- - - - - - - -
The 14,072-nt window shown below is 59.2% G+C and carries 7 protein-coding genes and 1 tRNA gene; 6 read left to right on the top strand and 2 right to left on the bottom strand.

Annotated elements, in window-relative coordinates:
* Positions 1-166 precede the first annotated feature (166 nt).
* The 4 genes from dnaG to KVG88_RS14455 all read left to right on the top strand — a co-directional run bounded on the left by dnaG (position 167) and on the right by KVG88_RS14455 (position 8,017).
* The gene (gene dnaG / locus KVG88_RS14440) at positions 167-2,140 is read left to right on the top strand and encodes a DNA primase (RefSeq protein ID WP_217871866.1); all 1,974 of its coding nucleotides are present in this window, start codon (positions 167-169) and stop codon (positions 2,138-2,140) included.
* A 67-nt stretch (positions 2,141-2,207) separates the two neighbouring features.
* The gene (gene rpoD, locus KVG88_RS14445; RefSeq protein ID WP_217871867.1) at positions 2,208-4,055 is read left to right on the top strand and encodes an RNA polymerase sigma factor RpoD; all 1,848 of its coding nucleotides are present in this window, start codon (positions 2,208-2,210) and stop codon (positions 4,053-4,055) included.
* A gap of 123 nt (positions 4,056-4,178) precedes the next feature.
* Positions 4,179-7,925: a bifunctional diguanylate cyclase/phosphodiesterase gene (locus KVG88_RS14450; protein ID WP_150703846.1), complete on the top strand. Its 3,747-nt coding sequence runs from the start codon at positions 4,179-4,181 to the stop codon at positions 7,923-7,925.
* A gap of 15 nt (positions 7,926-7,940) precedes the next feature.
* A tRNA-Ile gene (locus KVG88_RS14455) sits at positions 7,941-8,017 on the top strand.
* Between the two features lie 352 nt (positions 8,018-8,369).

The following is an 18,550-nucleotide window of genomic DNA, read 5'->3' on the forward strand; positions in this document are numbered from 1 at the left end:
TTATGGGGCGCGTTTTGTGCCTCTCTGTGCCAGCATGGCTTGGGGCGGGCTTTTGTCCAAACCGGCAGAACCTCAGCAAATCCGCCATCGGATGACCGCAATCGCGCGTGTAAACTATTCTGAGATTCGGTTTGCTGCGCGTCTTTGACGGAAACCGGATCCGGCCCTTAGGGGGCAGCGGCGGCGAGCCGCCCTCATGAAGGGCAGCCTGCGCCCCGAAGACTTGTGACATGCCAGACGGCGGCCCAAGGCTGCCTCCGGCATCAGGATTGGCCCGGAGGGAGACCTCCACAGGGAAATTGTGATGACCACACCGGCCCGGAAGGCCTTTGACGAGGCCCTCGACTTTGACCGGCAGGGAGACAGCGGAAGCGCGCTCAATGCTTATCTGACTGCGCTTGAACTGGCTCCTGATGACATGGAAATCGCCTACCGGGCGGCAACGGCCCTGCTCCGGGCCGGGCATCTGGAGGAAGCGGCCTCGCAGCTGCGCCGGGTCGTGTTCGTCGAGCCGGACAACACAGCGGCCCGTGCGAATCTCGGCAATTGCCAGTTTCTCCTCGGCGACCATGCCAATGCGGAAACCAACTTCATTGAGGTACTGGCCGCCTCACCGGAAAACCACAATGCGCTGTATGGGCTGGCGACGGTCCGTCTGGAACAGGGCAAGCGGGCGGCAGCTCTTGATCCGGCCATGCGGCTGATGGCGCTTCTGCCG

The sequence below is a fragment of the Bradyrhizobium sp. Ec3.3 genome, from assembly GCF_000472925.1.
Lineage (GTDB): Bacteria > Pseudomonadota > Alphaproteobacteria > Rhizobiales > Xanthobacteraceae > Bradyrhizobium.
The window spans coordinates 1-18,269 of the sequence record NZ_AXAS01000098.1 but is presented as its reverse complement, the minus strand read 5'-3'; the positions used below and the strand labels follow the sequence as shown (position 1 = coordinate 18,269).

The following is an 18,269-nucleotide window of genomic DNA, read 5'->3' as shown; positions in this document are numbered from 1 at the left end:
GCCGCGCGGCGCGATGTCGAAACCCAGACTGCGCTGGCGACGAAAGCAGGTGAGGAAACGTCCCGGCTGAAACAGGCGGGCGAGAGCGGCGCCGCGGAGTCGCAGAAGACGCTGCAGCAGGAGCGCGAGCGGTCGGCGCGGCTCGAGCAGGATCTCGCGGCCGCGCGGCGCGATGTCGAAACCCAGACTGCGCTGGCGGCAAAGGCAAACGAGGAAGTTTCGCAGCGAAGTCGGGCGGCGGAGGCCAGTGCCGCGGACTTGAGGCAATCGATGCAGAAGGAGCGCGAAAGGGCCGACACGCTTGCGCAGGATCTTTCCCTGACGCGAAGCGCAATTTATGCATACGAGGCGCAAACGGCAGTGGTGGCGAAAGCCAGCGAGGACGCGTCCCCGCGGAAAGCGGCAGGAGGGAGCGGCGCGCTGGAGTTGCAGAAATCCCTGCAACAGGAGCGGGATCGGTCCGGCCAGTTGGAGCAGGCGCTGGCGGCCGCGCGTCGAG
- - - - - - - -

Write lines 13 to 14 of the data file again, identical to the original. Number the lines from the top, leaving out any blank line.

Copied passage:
The following is an 18,550-nucleotide window of genomic DNA, read 5'->3' on the forward strand; positions in this document are numbered from 1 at the left end:
TTATGGGGCGCGTTTTGTGCCTCTCTGTGCCAGCATGGCTTGGGGCGGGCTTTTGTCCAAACCGGCAGAACCTCAGCAAATCCGCCATCGGATGACCGCAATCGCGCGTGTAAACTATTCTGAGATTCGGTTTGCTGCGCGTCTTTGACGGAAACCGGATCCGGCCCTTAGGGGGCAGCGGCGGCGAGCCGCCCTCATGAAGGGCAGCCTGCGCCCCGAAGACTTGTGACATGCCAGACGGCGGCCCAAGGCTGCCTCCGGCATCAGGATTGGCCCGGAGGGAGACCTCCACAGGGAAATTGTGATGACCACACCGGCCCGGAAGGCCTTTGACGAGGCCCTCGACTTTGACCGGCAGGGAGACAGCGGAAGCGCGCTCAATGCTTATCTGACTGCGCTTGAACTGGCTCCTGATGACATGGAAATCGCCTACCGGGCGGCAACGGCCCTGCTCCGGGCCGGGCATCTGGAGGAAGCGGCCTCGCAGCTGCGCCGGGTCGTGTTCGTCGAGCCGGACAACACAGCGGCCCGTGCGAATCTCGGCAATTGCCAGTTTCTCCTCGGCGACCATGCCAATGCGGAAACCAACTTCATTGAGGTACTGGCCGCCTCACCGGAAAACCACAATGCGCTGTATGGGCTGGCGACGGTCCGTCTGGAACAGGGCAAGCGGGCGGCAGCTCTTGATCCGGCCATGCGGCTGATGGCGCTTCTGCCG